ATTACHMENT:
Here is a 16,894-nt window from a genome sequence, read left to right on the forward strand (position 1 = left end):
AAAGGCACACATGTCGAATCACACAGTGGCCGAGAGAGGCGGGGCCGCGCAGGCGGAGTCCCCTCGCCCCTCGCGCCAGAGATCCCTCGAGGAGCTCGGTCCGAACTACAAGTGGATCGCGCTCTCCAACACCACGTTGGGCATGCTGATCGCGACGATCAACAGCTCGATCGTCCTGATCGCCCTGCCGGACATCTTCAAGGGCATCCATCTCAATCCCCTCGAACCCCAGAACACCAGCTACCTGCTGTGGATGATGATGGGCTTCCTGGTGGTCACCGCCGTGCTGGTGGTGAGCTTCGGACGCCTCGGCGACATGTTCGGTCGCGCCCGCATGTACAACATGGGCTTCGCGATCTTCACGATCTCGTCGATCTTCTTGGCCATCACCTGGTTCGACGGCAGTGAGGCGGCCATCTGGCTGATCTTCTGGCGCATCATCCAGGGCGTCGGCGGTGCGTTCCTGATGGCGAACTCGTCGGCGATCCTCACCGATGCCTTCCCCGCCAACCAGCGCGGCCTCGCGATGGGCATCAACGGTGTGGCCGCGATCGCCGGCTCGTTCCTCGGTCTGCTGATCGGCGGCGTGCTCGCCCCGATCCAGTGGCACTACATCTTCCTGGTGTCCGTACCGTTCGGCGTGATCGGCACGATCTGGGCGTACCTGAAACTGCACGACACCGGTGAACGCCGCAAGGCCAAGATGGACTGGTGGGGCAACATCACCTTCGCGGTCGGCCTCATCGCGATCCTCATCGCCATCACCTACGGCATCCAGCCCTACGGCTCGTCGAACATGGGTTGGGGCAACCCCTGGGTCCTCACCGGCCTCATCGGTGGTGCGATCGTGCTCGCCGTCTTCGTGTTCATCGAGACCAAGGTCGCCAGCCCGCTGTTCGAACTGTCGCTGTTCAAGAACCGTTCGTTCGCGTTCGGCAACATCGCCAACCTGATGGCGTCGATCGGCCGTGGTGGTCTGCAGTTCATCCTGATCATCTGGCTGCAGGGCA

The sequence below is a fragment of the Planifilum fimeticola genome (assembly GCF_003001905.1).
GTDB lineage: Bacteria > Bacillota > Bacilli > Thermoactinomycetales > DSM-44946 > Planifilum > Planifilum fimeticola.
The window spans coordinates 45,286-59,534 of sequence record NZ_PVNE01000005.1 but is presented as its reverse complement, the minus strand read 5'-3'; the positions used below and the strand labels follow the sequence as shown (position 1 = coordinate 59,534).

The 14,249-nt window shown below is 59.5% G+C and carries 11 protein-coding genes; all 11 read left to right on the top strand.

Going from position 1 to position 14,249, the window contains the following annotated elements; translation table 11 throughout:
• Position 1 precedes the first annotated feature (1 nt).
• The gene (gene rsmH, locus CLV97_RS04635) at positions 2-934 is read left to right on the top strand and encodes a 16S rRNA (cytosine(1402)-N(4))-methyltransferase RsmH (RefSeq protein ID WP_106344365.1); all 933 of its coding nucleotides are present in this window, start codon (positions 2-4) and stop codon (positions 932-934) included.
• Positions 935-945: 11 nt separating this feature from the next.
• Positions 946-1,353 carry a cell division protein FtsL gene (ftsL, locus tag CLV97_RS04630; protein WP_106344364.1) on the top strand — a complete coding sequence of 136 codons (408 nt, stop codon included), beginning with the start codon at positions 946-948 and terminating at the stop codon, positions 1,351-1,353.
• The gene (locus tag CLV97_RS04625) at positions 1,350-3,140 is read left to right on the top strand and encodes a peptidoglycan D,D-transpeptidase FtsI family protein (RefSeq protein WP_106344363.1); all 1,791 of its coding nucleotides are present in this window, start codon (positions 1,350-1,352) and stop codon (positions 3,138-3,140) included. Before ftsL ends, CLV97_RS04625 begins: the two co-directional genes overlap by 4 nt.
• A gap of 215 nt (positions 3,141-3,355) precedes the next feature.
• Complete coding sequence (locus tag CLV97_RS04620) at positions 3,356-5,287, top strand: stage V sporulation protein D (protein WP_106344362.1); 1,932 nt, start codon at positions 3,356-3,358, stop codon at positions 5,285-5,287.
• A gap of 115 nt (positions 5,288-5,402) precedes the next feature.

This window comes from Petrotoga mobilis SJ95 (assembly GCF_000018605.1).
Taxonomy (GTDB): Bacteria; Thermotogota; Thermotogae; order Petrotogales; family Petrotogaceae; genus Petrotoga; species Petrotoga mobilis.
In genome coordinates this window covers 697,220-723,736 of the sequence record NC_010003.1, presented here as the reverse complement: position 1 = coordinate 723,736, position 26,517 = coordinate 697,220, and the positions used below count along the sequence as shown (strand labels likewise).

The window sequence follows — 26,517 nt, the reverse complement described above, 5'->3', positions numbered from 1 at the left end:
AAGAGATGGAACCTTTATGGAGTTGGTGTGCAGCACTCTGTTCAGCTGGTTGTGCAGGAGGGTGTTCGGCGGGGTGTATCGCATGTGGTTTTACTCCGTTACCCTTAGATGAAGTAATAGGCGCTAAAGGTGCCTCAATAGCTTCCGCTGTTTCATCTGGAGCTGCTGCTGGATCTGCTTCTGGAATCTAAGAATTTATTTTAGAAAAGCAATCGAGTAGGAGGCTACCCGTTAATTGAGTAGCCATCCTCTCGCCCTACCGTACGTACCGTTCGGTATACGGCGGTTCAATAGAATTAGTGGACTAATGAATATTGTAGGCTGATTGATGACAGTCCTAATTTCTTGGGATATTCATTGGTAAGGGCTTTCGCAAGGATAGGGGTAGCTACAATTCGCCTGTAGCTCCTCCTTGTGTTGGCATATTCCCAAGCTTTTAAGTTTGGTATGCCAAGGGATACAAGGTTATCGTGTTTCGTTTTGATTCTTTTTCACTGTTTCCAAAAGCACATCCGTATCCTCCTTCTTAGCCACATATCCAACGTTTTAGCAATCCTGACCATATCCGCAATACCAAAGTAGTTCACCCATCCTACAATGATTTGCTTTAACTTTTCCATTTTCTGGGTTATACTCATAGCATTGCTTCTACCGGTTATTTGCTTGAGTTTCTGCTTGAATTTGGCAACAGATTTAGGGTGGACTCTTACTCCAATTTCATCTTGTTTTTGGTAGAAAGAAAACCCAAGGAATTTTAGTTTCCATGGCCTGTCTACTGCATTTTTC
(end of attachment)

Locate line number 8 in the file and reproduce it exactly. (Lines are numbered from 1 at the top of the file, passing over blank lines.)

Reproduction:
• Position 1 precedes the first annotated feature (1 nt).